5,471
    Joined:
    Nov 12, 2006
    by Independent Gal » Aug 12, 2007
    Why not? It will be the first and last time to be announced that way and might be fun for the experience. Just make sure people know you're keeping your name in case it causes confusion.

    I think we'll probably end up leaving off even the Mr.'s and Mrs.'s along with the Dr.'s and other Fancypants's. Why not just use names? It's probably not correct form but I don't think we're inviting anyone who truly cares. For that matter, I bet we don't even know anyone who would care. I guess we're just not very classy! [​IMG]

    Another good reason to leave them off is that it occurs to me that FI's mom would be the only one on the whole invite without a fancy title so that might be like "We're all doctors, except for Mrs. Lame over here."

    Nope. It's decided. No titles. Of any kind. It's not like ANY OF US (except FI's dad who lives in a title obsessed country) EVER use them anyway outside the occasional professionally necessary context.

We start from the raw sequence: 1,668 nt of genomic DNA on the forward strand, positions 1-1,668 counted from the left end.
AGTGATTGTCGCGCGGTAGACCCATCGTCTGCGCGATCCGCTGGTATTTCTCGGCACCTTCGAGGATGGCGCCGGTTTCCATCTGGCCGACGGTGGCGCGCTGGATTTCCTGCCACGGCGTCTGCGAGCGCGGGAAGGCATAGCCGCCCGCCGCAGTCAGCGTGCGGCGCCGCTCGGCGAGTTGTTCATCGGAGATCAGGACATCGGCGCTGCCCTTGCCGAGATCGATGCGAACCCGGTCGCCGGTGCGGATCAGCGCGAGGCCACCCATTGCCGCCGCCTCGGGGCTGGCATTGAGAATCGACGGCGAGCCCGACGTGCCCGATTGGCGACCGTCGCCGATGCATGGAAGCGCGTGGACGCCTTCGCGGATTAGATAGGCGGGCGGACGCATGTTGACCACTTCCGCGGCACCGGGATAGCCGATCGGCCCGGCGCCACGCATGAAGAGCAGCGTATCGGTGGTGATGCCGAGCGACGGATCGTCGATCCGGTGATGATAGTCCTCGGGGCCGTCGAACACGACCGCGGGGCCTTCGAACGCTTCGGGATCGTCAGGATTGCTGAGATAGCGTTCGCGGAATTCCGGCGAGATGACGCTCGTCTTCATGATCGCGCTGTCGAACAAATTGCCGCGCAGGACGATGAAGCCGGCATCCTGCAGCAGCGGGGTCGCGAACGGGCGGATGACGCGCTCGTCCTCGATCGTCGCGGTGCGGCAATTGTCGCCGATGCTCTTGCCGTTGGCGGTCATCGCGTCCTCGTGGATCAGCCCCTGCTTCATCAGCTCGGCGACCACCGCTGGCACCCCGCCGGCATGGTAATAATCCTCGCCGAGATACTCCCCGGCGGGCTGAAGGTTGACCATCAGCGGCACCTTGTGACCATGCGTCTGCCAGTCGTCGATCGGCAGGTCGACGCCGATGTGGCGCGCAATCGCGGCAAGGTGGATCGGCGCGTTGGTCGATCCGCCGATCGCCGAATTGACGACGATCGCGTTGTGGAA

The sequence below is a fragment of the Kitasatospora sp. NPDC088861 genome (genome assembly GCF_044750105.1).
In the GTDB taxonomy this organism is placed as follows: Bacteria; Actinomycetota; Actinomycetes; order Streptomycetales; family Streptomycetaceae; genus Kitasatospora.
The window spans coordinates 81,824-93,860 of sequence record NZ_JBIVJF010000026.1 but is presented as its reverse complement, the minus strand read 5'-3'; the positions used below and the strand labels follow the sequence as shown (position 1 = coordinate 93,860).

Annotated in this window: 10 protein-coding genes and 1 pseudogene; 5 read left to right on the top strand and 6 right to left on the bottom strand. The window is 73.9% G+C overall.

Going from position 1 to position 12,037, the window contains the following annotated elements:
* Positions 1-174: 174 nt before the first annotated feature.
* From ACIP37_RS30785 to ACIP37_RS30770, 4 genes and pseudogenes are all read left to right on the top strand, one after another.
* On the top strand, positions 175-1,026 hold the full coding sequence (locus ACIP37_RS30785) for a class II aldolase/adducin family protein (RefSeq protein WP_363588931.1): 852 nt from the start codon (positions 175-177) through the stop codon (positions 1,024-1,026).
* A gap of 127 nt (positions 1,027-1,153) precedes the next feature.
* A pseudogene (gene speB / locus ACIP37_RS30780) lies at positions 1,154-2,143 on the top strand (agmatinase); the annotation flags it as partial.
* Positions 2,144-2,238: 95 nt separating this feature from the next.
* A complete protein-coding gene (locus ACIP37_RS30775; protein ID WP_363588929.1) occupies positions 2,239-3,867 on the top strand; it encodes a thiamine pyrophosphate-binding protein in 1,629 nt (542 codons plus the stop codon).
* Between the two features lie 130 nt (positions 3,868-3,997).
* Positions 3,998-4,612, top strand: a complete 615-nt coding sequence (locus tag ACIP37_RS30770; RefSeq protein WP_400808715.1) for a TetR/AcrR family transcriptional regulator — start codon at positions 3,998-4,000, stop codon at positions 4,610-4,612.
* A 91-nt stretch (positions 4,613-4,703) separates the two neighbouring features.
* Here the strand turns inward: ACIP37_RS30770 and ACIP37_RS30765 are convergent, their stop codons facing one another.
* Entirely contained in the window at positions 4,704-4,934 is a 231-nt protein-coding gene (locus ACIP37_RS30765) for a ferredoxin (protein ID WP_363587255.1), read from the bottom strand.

7. cara
    Ideal_Rock

    Messages:
    2,202
    Joined:
    Mar 21, 2006
    by cara » Aug 12, 2007
    Sorry New England Lady, the Emily Post reply is that "Mrs." is a married woman's social title, even if "Doctor" is her professional title. So the married doctors Jane and John Doe would be properly addressed as "Doctor and Mrs. John Doe."

    "Mrs." is also properly used with a man's name, as it means "Mistress of," so "Mrs. Jane Doe" is a modern misnomer as well.

    A man gets "Doctor" as both a professional and a social title, if he is a medical doctor.

    It also used to be that men with doctorates but not medical degrees only used "Doctor" as a professional title and not as a social title. They were Messrs. socially. However, there is some creep in some circles to using "Doctor" as a social title for people with PhDs. I used "Doctor" for the PhD-holders I invited, and there were a lot!

    However, in this case, and the married woman doctor is keeping her last name, or rather not taking her husband's last name, "Mrs." is simply incorrect, so you might as well use Doctor!

    Oh, and I do carefully listen to the bride and groom being announced so I can tell if the woman is changing her name and know how to address her next time I see her. So I agree with your Mom, don't use Mrs. HisLast even for the night if you aren't changing your name.